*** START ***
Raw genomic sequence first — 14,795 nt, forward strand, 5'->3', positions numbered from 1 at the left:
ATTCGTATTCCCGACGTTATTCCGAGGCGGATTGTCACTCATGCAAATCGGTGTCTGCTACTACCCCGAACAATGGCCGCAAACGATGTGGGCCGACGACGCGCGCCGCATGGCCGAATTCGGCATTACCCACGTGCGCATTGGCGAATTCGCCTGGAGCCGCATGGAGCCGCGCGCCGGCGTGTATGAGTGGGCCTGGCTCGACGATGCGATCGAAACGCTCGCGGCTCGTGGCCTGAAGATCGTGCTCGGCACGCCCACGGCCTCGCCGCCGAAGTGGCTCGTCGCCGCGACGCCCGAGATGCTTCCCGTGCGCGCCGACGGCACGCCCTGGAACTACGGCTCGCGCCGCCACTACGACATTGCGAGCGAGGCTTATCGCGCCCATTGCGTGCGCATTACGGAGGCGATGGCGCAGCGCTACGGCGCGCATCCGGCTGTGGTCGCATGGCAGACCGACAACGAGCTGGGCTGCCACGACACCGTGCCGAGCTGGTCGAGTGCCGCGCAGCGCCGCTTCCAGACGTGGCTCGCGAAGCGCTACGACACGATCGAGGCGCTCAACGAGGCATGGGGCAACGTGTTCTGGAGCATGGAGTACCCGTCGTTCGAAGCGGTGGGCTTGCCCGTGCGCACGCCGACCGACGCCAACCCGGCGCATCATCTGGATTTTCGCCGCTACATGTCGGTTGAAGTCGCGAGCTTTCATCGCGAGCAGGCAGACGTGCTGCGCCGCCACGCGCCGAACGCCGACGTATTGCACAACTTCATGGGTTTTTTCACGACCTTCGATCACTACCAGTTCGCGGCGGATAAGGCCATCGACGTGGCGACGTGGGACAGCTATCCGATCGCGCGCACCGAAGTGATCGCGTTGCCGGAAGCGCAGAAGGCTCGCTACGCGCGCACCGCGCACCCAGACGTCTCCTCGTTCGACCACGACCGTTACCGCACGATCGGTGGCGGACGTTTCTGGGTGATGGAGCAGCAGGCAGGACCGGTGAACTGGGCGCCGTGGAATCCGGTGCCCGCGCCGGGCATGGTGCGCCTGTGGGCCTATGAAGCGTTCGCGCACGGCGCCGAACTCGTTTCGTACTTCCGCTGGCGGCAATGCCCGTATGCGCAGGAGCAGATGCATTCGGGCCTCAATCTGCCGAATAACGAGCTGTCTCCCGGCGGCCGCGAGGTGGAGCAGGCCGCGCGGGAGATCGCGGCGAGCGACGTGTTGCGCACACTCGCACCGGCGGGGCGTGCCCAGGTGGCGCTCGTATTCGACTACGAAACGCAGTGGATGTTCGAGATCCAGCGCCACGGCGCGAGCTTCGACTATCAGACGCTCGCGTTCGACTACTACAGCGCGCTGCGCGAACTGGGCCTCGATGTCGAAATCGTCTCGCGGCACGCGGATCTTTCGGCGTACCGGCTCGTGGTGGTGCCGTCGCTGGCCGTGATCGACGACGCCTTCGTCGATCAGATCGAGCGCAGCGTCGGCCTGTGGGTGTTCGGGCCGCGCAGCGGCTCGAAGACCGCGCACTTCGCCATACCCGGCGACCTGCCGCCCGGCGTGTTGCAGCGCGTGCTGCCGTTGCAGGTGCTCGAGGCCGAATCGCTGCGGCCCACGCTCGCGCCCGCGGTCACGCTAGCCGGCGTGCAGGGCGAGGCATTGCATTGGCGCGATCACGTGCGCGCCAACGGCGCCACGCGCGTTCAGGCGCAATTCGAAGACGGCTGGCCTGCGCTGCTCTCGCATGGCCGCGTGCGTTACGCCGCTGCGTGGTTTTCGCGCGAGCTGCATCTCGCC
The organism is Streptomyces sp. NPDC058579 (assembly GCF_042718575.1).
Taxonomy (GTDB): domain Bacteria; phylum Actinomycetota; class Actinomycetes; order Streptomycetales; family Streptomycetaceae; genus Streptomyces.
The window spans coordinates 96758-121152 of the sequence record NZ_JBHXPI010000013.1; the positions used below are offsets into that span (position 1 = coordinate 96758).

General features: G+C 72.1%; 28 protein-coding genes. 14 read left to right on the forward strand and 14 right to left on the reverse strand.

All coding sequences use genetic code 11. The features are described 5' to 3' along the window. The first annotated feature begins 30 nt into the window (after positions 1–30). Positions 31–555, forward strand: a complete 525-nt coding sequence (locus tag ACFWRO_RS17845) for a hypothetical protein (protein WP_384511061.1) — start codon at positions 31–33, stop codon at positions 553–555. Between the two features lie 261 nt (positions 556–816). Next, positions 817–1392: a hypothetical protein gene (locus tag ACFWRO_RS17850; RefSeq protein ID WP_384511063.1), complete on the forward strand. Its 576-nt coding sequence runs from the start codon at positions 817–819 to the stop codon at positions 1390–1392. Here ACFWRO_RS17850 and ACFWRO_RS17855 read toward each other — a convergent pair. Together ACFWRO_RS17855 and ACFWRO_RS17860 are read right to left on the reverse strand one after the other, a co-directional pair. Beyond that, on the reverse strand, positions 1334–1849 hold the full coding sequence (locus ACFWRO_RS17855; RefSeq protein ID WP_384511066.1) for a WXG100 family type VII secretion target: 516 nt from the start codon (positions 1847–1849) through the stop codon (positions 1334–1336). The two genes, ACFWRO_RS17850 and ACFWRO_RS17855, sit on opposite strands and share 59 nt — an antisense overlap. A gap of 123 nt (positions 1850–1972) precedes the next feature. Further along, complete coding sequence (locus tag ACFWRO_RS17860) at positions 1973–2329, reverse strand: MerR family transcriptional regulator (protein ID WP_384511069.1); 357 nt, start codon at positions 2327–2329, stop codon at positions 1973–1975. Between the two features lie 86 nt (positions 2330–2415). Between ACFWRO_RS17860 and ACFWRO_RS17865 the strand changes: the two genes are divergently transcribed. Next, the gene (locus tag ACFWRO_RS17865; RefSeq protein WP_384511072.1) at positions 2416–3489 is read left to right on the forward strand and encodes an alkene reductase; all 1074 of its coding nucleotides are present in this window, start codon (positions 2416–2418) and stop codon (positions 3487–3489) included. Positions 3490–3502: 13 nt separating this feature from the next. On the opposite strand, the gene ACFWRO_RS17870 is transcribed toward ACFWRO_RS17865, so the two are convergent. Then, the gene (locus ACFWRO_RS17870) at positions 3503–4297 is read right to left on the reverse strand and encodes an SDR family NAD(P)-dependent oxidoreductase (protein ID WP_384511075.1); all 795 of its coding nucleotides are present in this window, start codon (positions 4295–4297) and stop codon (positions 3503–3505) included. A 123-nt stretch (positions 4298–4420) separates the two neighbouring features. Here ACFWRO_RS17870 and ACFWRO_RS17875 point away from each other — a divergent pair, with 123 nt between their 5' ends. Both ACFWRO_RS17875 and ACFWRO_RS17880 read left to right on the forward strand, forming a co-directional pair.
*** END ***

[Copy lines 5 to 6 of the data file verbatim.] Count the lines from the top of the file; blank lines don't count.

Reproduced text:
The window spans coordinates 96758-121152 of the sequence record NZ_JBHXPI010000013.1; the positions used below are offsets into that span (position 1 = coordinate 96758).

General features: G+C 72.1%; 28 protein-coding genes. 14 read left to right on the forward strand and 14 right to left on the reverse strand.